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Alcohol is the most commonly used and abused drug among youth in the United States.  Over 4,300 underage youth die each year in the U.S. due to alcohol use. [1]

Did you know?

Youth who start consuming alcohol before the age of 15 are more likely to develop alcohol dependence or abuse later in life compared to those who begin drinking at or after age 21 years. [2]


Why do young people drink?

As children mature, it is natural for them to assert their independence, seek new challenges, and try taking risks.  Underage drinking is a risk that attracts many developing adolescents and teens.  Many want to try alcohol, but often do not fully recognize its effects on their health and behavior.  Other reasons young people drink alcohol include: [3]

  • Peer pressure

  • Increased independence, or desire for it

  • Stress

In addition, many youth may have easy access to alcohol.  Students who report drinking alcohol say the most common way they access alcohol is from social sources, such as family members, older friends, or find it at home. 

Consequences of Underage Drinking

Youth who drink alcohol are more likely to experience: [1]

  • School problems, such as higher absence and poor or failing grades

  • Social problems, such as fighting and lack of participation in youth activities

  • Legal problems, such as arrest for driving or physically hurting someone while drunk

  • Unwanted, unplanned, and unprotected sexual activity

  • Disruption of normal growth and sexual development

  • Physical and sexual assault

  • Higher risk for suicide and homicide

  • Alcohol-related car crashes and other unintentional injuries, such as burns, falls, and drowning

  • Memory problems

  • Misuse of other drugs

  • Changes in brain development that may have life-long effects

  • Death from alcohol poisoning

In general, the risk of youth experiencing these problems is greater for those who binge drink than for those who do not binge drink. 

Binge Drinking Among Youth

Research estimates that youth consume 90% of their alcohol through binge drinking.  Binge drinking is defined as consuming five or more alcoholic drinks during one occasion for males, and four or more drinks for females. [2]

Warning Signs of Underage Drinking

Adolescence is a time of change and growth, including behavior changes.  These changes usually are a normal part of growing up but sometimes can point to an alcohol problem.  Parents and teachers should pay close attention to the following warning signs that may indicate underage drinking: [3]

  • Changes in mood, including anger and irritability 

  • Academic and/or behavioral problems in school

  • Rebelliousness

  • Changing groups of friends

  • Low energy level

  • Less interest in activities and/or care in appearance 

  • Finding alcohol among a young person's things

  • Smelling alcohol on a young person's breath

  • Problems concentrating and/or remembering 

  • Slurred speech

  • Coordination problems 

The Role Parents Play

Parents and teachers can play a big role in shaping young people's attitudes toward drinking.  Parents in particular can have either a positive or negative influence.


Parents can help their children avoid alcohol problems by: [3]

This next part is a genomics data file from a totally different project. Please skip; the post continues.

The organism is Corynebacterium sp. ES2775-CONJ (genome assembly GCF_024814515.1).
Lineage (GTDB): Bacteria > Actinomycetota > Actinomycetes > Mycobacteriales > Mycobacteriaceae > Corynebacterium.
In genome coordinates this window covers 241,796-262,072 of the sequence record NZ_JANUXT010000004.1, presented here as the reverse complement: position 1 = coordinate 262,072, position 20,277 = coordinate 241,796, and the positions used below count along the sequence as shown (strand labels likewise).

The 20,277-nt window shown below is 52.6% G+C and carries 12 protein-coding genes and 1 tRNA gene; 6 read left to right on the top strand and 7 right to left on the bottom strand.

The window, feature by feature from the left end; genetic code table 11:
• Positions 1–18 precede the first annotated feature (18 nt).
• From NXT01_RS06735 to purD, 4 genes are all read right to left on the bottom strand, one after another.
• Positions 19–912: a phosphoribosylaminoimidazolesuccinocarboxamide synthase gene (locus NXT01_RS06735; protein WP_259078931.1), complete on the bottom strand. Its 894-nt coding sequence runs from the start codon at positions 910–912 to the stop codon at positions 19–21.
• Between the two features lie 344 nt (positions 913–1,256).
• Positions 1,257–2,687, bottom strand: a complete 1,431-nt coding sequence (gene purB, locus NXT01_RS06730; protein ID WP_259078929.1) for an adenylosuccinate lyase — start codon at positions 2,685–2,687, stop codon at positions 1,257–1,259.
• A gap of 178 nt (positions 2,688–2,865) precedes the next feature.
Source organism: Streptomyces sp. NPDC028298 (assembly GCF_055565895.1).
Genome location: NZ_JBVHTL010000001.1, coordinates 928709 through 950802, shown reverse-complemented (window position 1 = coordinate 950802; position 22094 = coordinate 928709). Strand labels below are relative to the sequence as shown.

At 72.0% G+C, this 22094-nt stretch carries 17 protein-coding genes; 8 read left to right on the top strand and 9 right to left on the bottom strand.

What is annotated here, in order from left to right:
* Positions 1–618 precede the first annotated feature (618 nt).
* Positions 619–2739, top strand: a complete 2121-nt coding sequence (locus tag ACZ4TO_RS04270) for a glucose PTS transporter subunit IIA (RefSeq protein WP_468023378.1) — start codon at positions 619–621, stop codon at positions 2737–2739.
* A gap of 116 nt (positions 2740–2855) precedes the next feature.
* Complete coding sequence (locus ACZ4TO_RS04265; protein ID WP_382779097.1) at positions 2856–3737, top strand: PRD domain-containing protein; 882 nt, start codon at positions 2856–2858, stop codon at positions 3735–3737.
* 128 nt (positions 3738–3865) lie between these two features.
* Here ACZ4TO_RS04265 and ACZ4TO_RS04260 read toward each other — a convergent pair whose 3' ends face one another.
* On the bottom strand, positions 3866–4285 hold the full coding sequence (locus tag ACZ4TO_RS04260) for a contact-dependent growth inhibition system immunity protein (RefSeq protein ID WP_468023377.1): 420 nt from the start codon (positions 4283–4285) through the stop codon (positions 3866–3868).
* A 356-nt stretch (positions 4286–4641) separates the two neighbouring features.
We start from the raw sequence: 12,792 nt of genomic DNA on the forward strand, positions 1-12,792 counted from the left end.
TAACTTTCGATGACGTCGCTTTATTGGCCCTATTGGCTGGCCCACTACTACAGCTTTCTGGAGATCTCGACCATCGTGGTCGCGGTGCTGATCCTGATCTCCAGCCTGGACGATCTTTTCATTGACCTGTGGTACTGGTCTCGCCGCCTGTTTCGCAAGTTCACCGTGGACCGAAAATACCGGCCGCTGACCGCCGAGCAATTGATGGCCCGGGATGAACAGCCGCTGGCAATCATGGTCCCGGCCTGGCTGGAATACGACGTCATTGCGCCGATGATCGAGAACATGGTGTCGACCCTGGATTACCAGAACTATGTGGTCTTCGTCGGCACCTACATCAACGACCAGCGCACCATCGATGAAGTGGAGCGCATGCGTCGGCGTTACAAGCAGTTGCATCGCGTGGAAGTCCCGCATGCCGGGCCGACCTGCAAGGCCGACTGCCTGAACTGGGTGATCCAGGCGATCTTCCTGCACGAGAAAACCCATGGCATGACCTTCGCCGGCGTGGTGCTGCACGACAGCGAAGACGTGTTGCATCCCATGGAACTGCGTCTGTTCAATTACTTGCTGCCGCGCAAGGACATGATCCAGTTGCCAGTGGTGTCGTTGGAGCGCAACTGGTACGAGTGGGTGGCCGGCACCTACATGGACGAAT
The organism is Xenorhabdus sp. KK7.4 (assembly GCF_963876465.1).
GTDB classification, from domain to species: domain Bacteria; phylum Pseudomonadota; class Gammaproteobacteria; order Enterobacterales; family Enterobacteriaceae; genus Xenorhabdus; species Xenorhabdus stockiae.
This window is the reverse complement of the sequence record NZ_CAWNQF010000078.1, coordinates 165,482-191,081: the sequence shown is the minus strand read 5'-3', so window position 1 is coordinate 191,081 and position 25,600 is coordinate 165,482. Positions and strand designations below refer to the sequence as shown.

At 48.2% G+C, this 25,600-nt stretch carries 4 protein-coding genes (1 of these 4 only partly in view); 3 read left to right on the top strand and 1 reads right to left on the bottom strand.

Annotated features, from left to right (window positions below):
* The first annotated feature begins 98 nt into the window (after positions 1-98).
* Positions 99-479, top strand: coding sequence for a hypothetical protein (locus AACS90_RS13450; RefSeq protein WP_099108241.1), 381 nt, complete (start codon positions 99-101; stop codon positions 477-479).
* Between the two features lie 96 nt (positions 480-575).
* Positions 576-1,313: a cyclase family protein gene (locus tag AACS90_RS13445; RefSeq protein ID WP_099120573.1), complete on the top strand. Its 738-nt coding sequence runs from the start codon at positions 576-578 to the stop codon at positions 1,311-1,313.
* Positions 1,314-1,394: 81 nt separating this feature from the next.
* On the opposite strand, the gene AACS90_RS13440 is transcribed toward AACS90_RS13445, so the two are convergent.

• Talking about the dangers of drinking

  • Drinking responsibly, if they choose to drink

  • Serving as positive role models in general

  • Not making alcohol available

  • Getting to know their children's friends

  • Having regular conversations about life in general

  • Connecting with other parents about sending clear messages about the importance of not drinking alcohol

  • Supervising all parties to make sure there is no alcohol

  • Encouraging kids to participate in healthy and fun activities that do not involve alcohol


Research shows that children whose parents are actively involved in their lives are less likely to drink alcohol. ​

Also, all cities in Sherburne County have a Social Host Ordinance, in addition to a county-wide ordinance.  


A Social Host Ordinance (SHO) aims to deter underage drinking parties and decrease social access to alcohol by underage youth.  Sherburne County students who report drinking commonly access alcohol from social sources, such as relatives, older friends, or at parties.  This type of ordinance helps keep our young people safe by reducing the occurrences of large drinking parties that can result in excessive drinking, impaired driving, and other negative outcomes.

Visit our Social Host Ordinance page to learn more.  

Alcohol and Minnesota

2019 Minnesota Student Survey results demonstrated that:

  • In addition to e-cigarettes, alcohol is the drug of choice for youth.  More of the Sherburne County students surveyed said they had used alcohol or e-cigarettes in the past 30 days than any other drug.

  • Students who report drinking alcohol say the most common way they access alcohol is from social sources, such as relatives, older friends, or at parties.

  • When students feel that adults in their community care about them, they are 1.9 times less likely to report past month alcohol use.   


Sherburne County Past 30-Day Substance Use

In 2017-2018: [4]

  • Of the 381 people who died in traffic crashes, 123 were alcohol-related

  • 2,156 people suffered injuries in alcohol-related crashes

  • 26,414 were arrested for DWIs (average of 72 DWI incidents per day)

  • 1,321 (5%) of the DWIs were issued to underage drivers

  • 1/7 licensed Minnesota drivers has at least one DWI


(Source: Minnesota Student Survey– Grades 8, 9, & 11)

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